22
Apr
17

The Man with the Midas Touch (James Bond 3)

Goldfinger was the film that perfected the James Bond formula. The first two films developed it, but there were bits that were rough around the edges and pieces that were missing. It wasn’t until this third film that everything solidified into the quintessential formula. Filmed on a budget of $3 million, and raking in a whopping $125 million, the filmmakers quickly learned that the public loved this latest iteration, and they have rarely strayed from it since.

The behind-the-scenes history of the James Bond franchise is often more interesting than the films themselves. A few years earlier, when the filmmakers wanted to make Dr. No, they had originally attempted to lure Guy Hamilton into the director’s chair. Hamilton declined, and the producers went with Terrence Young instead. This was a huge benefit to the film series, as it was Young who taught Connery how to play Bond. Without that insight, who knows if the series would have been so popular?

When 1964 rolled in, and it was time to begin production on the third Bond film, Young and the producers disagreed over how he would be paid. The producers wanted him to have a salary as he did for the first two films, and Young wanted a share of the profits, as he knew the series was going nowhere but up. The producers held firm, and Young walked. It was only then they were able to get Hamilton into the director’s chair.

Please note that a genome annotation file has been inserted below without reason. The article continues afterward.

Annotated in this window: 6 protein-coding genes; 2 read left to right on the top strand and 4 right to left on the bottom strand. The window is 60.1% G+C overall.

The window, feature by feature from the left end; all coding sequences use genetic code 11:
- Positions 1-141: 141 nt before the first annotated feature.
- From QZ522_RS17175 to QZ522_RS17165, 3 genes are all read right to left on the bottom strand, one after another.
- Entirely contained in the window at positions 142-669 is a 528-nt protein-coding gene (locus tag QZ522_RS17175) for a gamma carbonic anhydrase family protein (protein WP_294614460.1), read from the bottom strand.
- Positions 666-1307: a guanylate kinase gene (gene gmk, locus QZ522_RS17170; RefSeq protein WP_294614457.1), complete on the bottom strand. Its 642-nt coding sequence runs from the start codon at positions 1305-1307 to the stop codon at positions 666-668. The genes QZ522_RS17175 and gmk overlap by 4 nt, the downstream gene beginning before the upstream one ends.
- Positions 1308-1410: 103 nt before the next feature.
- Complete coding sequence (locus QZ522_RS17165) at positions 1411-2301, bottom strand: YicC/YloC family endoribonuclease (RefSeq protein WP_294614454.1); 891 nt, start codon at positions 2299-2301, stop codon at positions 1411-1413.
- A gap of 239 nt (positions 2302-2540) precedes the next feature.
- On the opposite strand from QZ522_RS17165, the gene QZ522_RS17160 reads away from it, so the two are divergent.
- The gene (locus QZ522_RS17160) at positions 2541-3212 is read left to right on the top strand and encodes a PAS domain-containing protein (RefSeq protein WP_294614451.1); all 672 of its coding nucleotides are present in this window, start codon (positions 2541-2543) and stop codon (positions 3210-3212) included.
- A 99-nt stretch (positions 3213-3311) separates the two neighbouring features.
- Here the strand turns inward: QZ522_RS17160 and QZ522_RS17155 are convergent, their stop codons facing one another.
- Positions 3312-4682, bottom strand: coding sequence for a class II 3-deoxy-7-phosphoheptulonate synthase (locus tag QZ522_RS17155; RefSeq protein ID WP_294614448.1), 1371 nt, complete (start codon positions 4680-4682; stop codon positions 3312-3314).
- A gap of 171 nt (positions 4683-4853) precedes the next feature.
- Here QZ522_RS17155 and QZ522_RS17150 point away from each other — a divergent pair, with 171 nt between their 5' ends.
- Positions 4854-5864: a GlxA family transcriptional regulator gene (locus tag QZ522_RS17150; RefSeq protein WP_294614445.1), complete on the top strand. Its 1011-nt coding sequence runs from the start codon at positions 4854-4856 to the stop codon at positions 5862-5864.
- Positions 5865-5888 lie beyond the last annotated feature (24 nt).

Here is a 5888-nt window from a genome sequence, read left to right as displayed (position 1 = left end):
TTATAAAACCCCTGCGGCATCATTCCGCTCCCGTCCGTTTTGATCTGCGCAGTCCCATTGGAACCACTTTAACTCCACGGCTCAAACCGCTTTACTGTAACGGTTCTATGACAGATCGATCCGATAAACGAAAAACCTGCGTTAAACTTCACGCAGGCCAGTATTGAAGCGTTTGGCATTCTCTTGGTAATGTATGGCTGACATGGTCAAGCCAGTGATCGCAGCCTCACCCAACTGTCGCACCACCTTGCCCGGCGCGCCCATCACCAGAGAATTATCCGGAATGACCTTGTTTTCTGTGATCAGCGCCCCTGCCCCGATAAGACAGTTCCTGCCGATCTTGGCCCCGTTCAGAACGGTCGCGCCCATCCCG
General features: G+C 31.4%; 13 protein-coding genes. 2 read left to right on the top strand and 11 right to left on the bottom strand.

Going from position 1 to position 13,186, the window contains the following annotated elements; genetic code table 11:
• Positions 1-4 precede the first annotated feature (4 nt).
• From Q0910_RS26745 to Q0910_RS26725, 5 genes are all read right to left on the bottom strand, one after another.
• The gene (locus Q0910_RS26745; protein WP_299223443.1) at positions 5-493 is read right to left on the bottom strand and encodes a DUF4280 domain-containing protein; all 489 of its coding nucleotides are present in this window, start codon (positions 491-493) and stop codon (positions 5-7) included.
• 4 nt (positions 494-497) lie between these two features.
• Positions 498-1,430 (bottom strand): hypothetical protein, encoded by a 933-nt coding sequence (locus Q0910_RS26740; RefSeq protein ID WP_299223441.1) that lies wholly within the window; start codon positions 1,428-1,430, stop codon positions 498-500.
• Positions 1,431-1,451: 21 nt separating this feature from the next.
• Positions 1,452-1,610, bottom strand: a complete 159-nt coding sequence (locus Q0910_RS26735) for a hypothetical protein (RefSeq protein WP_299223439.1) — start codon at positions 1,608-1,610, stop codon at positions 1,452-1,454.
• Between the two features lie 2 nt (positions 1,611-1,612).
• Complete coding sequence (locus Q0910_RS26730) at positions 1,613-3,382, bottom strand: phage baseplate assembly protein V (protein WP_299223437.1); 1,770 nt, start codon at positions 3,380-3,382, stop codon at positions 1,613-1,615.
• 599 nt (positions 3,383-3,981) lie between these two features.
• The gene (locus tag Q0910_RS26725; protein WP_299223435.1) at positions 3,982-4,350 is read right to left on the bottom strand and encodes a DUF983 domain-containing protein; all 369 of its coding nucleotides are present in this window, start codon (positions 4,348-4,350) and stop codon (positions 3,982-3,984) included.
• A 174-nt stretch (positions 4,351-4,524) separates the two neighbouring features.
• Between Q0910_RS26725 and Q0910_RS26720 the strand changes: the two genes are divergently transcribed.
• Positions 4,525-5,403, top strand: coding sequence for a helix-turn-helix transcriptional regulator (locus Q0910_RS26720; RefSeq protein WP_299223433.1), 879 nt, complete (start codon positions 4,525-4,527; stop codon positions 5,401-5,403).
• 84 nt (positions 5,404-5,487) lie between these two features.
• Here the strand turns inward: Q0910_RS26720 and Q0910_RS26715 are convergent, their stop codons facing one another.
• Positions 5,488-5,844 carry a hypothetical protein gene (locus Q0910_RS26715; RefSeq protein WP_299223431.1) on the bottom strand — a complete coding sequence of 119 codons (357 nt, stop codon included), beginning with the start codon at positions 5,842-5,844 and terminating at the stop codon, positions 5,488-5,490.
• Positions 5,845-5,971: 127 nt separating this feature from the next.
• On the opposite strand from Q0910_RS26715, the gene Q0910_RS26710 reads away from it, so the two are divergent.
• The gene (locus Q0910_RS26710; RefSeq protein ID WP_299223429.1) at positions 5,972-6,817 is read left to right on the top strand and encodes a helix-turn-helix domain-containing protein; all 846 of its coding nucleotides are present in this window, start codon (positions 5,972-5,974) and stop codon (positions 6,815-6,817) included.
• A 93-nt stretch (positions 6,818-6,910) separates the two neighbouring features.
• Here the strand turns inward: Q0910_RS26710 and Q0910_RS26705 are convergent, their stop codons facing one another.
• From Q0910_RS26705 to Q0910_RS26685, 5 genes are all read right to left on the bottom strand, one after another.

Hamilton had actually known Ian Fleming. They both worked for British Intelligence during World War II. While this is a convoluted and fascinating history, I don’t think their acquaintance or insider’s knowledge of the spy industry had much bearing on the film that was ultimately made. Goldfinger takes a less realistic turn than its immediate predecessor From Russia With Love, and veers into the larger-than-life fantasy that the series would embrace for decades to come.

The writing of the film was a recipe for disaster. The original novel had a gaping plot hole: Goldfinger planned to steal all the gold from Fort Knox, a feat which would be impossible to accomplish before being caught or killed by the authorities. There were three screenwriters, one of which was brought back a second time to revise the script after people had already changed what he wrote. Needless to say, the writing was messy, and perhaps doomed from the beginning. It’s a wonder that none of this shows in the finished product. In fact, the writing is one of the best parts of this movie.